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I fully support your views. having worked for gov't statistics for years I find the concept of engaging a mass audience with data entirely ludicrous. IMO public data sites should focus on being machine- and librarian-friendly rather than going after the mythical concerned citizen.
there are many such cons using mobile phones. In a memorable one a few years back in France, a scammer had called hundreds of thousands of phones but ever so briefly that his calls would only register as "missed calls". Out of curiosity, a small portion of those who got such calls did call back, and reached an overcharged number. the rationale of the scammer was that those calls were voluntary, and that the costs to users were so small anyway that no one would bother complaining. Yes, but out of hundreds of thousands victims, you are likely to find a nitpicker who won't tolerate an extra cent on their phone bill. And this is how they eventually got caught.
Hi Kaiser, I'm very happy to read a critique of this paper by you. The thesis of the paper is very appealing to me but I couldn't believe it would be embraced unanimously by the charting community. (see also about your red flag 7 - Is a good chart defined as one that leads readers to retain displayed values? Not in my book. this is key. In some contexts this is the whole purpose of a display. In others, it is completely secondary. this depends on, say, the intended audience, the subject, and the degree of engagement of the reader. so I work at OECD, and in charts that appear in specialized publications which are read by researchers, I advise to remain completely Tufte-compliant with a very clean and sober design. People who find these charts were asking for it. They will spend as much time and energy as they want to understand them. but for charts that appear on leaflets, on the side of our web sites or on posters at our HQs, since they need to conquer the reader's attention, I'm happy if they are a little quirky.
and isn't this one pie saying the opposite of the accompanying text?
Toggle Commented Apr 22, 2010 on Lessons from propaganda at Junk Charts
while I agree with your proposition for this dataset given its structure, I have a problem with the data proper. the question is which is the single best method of discipline. and the answers add up to 100%. but in a real-world situation, parents would talk first, then if ineffective, go for a harsher punishment, then eventually a third one. Apart from the psychotic fringe which doesn't represent 1% of the population, no one would beat their child before talking to them about what they did. another problem with that question is that it really suggests a "good" answer. Parents are tempted to report that they can solve all their problems with talking. now AFAIK parents split into two categories, those who never use physical punishment ever, and those who accept it as a possibility. There is a strong geographic divide between the two (there was a recent post on strange maps about that) If I were to investigate on the subject I would ask questions like "how often do you resort to " + various methods with possible answers including "systematically", "less than once a week", "less than once a month", ..., "never". the shape of the data would be very, very different!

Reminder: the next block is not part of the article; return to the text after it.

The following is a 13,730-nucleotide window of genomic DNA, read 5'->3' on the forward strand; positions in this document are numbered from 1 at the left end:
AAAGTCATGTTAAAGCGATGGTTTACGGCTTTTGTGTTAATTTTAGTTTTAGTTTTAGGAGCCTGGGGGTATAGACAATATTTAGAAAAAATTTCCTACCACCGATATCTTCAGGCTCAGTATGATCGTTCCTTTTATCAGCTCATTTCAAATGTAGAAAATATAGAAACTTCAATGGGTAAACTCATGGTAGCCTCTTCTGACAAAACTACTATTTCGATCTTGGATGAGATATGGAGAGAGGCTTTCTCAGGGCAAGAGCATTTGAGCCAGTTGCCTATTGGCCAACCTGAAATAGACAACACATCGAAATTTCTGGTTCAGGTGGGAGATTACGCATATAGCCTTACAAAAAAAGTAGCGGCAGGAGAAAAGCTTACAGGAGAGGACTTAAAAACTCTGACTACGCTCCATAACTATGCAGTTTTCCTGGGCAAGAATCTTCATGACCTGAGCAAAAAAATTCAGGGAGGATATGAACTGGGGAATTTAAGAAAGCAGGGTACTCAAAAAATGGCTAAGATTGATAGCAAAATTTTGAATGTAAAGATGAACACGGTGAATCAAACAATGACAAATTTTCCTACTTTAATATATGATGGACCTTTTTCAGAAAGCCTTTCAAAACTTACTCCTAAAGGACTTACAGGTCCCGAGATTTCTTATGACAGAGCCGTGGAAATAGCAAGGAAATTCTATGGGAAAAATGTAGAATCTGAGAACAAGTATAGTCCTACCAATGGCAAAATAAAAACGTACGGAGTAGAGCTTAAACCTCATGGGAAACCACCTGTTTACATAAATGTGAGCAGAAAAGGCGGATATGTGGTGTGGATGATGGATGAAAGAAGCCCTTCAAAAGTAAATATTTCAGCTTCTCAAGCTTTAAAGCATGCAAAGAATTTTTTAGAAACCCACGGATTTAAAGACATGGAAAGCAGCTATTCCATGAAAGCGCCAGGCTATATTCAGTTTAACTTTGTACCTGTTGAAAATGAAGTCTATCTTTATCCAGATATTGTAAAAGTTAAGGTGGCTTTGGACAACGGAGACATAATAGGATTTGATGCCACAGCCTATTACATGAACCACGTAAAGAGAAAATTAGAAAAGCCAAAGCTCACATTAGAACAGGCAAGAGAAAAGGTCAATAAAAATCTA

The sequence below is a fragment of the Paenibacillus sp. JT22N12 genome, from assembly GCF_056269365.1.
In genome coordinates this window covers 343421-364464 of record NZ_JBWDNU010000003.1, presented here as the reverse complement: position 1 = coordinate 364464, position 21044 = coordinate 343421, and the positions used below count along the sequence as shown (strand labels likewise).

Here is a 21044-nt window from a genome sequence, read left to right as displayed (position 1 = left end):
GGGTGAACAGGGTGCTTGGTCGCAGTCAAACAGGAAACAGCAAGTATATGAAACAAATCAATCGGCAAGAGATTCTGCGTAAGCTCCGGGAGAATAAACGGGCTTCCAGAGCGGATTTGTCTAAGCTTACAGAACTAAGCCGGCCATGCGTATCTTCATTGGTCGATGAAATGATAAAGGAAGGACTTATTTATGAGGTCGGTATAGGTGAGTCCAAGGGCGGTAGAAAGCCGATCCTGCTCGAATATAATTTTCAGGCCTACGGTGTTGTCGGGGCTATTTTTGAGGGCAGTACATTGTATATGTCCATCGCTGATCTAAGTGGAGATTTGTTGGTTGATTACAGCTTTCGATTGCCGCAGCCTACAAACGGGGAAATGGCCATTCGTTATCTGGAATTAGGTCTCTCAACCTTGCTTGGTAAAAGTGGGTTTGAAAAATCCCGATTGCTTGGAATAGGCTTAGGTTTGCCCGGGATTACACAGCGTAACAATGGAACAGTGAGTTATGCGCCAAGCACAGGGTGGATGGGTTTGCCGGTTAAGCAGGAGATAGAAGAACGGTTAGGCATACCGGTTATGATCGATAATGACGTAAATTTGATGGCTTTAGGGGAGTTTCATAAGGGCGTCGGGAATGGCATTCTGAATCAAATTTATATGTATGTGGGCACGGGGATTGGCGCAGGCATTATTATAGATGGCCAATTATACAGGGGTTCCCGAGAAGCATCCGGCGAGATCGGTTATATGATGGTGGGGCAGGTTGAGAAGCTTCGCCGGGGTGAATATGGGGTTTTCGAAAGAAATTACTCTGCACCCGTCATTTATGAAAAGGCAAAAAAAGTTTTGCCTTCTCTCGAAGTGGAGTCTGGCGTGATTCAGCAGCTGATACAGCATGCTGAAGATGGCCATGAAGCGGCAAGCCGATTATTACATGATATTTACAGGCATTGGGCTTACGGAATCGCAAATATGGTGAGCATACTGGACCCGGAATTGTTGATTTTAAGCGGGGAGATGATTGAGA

Toggle Commented Apr 20, 2010 on Reader's indigestion at Junk Charts
hello Heloise when you find yourself in such a situation, you may win or lose, but you also have to endure attacks on your reputation, libel and such which can be very hard to deal with. So please accept my support. what you have done will increase the odds that companies behave responsibly. now any CEO who reads the press understands that they are taking a risk if they dismiss a claim from someone no matter how small they are. This is not just about paperchase, or about indie artists. Of course, in many cases, a company can get away with it but they now realize that even a lone individual has the means to unleash a tsunami of bad PR at them if they are wronged. and you didn't even sue! oh, and I really like your designs.
congratulations for your achievement! I'm preordering one right away.
Toggle Commented Feb 11, 2010 on The Book at Junk Charts
we should be the ones to write thank you notes. I was happy to see OECD data in many of your examples! I wish someday OECD will use Presentation Zen principles just as much!
choropleth can certainly be misused. if plotting absolute numbers, the area of a region will have an influence on its perception. but for intensities, ratios, change etc. there is no influence. So for instance, I wouldn't use a choropleth to plot population, but I would for population density, or population growth. Few endorses them, so I'm suprised Tableau wouldn't
Toggle Commented Oct 29, 2009 on Choropleth Maps with Tableau at Clearly and Simply
1 reply
whoever comes up with custom country shapes in png post first them here?
Toggle Commented Oct 29, 2009 on Choropleth Maps with Tableau at Clearly and Simply
1 reply